Tag Archives: prototyping

A simple website on Cloud Foundry

I’ve been remiss in blogging since switching job roles, so it’s about time to change that!

One of the goals of a Platform as a Service (PaaS) – like Cloud Foundry – is to enable developers to be more productive, more quickly. It’s about getting out of the way, removing the barriers and setup steps, and enabling developers to write and deploy great code as quickly as possible.

Something I’ve needed to do fairly often since starting work with Cloud Foundry is to quickly put up a “static” web site. The platform supports a number of runtimes and frameworks (Java, Ruby, node.js etc) but it doesn’t currently[1] have an runtime type of “website”. So, I can’t simply put together a bunch of HTML, CSS, images and client-side Javascript files, run vmc push, and have my site online on cloudfoundry.com – I need an “application” to serve the web content.

That’s exactly what my sinatra-static-web project does for me. I’ve found that it’s a very handy and quick template application which enables me to get simple static sites up on Cloud Foundry, and a good starting point to build out from if I want to stretch my Ruby skills 🙂

To use it, simply fork or clone the project using Git; replace the entire contents of the public directory with your HTML, CSS and JS files (with an index.html file as the main page); potentially adjust a couple of settings in the web.rb file; and vmc push the app. You can take a look at the sample site I’ve added to the app, of course… it’s just a load of junk content based on Twitter Bootstrap and with some random Lorem Ipsum-style text to fill it out.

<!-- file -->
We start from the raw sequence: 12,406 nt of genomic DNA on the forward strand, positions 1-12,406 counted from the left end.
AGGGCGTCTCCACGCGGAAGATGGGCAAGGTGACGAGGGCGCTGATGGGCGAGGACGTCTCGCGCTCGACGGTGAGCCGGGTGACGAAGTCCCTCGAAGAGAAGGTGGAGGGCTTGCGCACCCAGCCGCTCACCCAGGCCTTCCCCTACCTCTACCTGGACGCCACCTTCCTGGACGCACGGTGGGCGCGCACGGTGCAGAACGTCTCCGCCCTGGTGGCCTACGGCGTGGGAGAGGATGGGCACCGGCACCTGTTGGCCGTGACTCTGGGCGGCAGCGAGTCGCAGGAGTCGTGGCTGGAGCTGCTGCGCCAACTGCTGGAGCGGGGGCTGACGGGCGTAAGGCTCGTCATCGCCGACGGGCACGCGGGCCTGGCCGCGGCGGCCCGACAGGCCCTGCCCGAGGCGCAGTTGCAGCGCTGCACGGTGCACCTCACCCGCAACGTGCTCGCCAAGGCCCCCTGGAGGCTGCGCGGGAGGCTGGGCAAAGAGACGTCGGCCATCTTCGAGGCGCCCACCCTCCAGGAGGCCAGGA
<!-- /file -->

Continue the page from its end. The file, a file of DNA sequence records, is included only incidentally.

There’s no real need to go near the code, and it is trivial at any rate – but let’s take a quick look.

# a super-trivial Sinatra-based webserver
# for static content
require 'sinatra'

# set all the settings!

configure do
  # this is arguably not necessary... 'public'
  # folder is the static content location by default
  set :public_folder, 'public'

  # optionally configure Cache-Control headers on responses
  # set :static_cache_control, [:public, :max_age => 300]

  # if using mime types not known to Sinatra, uncomment and
  # configure here (by file extension)
  # mime_type :foo, 'text/foo'
end

# serve the files!

# route to starting page (index.html)
get "/" do
  redirect '/index.html'
end

# route to custom error page (404.html)
not_found do
  redirect '/404.html'
end

The code uses the super-handy Sinatra framework for Ruby, which allows an application with multiple URLs to be defined very quickly. In this case, we simply declare a dependency on Sinatra; set the public folder as the one where the static content resides; and then create a default route, so that when a user hits our root URL / they are redirected to the index.html file. We also create an error route so that if the user hits a URL that doesn’t exist, they receive a customised but simple 404 error page (assuming that such a file exists in the public folder!).

As you can see, there’s really only a few lines of code here, and the rest is handled by the framework. I’ve commented out a couple of optional parameters that can be used if desired, but without any changes this will serve the contents of the public folder perfectly happily.

I’ve used this a few times now, for sites of varying levels of complexity – in particular the resources site I created for Cloud Foundry’s sponsorship of Young Rewired State was based on this (the source code is on Github if you want to take a look at that, too – it’s understandably extremely similar!). I was also able to use it to help a number of students who I worked with at YRS 2012 to get their sites online. More on YRS, shortly…